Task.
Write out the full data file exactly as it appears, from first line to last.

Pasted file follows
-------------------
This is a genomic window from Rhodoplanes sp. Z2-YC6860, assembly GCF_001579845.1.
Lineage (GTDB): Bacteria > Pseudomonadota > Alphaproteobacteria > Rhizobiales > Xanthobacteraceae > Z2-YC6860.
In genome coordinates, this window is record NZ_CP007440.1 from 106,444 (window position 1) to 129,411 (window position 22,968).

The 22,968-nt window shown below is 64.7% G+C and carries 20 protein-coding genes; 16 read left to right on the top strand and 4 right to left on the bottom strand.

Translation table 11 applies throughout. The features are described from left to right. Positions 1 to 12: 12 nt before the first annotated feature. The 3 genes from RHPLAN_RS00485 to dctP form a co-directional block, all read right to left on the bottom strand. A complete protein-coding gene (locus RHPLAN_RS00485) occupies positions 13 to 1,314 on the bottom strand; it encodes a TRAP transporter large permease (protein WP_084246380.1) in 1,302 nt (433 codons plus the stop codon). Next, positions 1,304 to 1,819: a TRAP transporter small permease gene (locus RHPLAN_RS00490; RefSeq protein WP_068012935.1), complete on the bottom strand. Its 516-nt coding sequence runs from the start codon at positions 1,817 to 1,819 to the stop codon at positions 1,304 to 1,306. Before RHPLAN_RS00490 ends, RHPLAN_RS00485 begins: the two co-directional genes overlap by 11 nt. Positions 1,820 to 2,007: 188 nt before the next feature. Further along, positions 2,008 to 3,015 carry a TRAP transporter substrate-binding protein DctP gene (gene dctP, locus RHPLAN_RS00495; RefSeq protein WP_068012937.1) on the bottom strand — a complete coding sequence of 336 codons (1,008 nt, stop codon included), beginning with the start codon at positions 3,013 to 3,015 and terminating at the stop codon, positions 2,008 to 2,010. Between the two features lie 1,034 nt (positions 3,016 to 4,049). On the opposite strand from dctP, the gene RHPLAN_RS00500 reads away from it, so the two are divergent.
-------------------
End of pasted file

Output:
This is a genomic window from Rhodoplanes sp. Z2-YC6860, assembly GCF_001579845.1.
Lineage (GTDB): Bacteria > Pseudomonadota > Alphaproteobacteria > Rhizobiales > Xanthobacteraceae > Z2-YC6860.
In genome coordinates, this window is record NZ_CP007440.1 from 106,444 (window position 1) to 129,411 (window position 22,968).

The 22,968-nt window shown below is 64.7% G+C and carries 20 protein-coding genes; 16 read left to right on the top strand and 4 right to left on the bottom strand.

Translation table 11 applies throughout. The features are described from left to right. Positions 1 to 12: 12 nt before the first annotated feature. The 3 genes from RHPLAN_RS00485 to dctP form a co-directional block, all read right to left on the bottom strand. A complete protein-coding gene (locus RHPLAN_RS00485) occupies positions 13 to 1,314 on the bottom strand; it encodes a TRAP transporter large permease (protein WP_084246380.1) in 1,302 nt (433 codons plus the stop codon). Next, positions 1,304 to 1,819: a TRAP transporter small permease gene (locus RHPLAN_RS00490; RefSeq protein WP_068012935.1), complete on the bottom strand. Its 516-nt coding sequence runs from the start codon at positions 1,817 to 1,819 to the stop codon at positions 1,304 to 1,306. Before RHPLAN_RS00490 ends, RHPLAN_RS00485 begins: the two co-directional genes overlap by 11 nt. Positions 1,820 to 2,007: 188 nt before the next feature. Further along, positions 2,008 to 3,015 carry a TRAP transporter substrate-binding protein DctP gene (gene dctP, locus RHPLAN_RS00495; RefSeq protein WP_068012937.1) on the bottom strand — a complete coding sequence of 336 codons (1,008 nt, stop codon included), beginning with the start codon at positions 3,013 to 3,015 and terminating at the stop codon, positions 2,008 to 2,010. Between the two features lie 1,034 nt (positions 3,016 to 4,049). On the opposite strand from dctP, the gene RHPLAN_RS00500 reads away from it, so the two are divergent.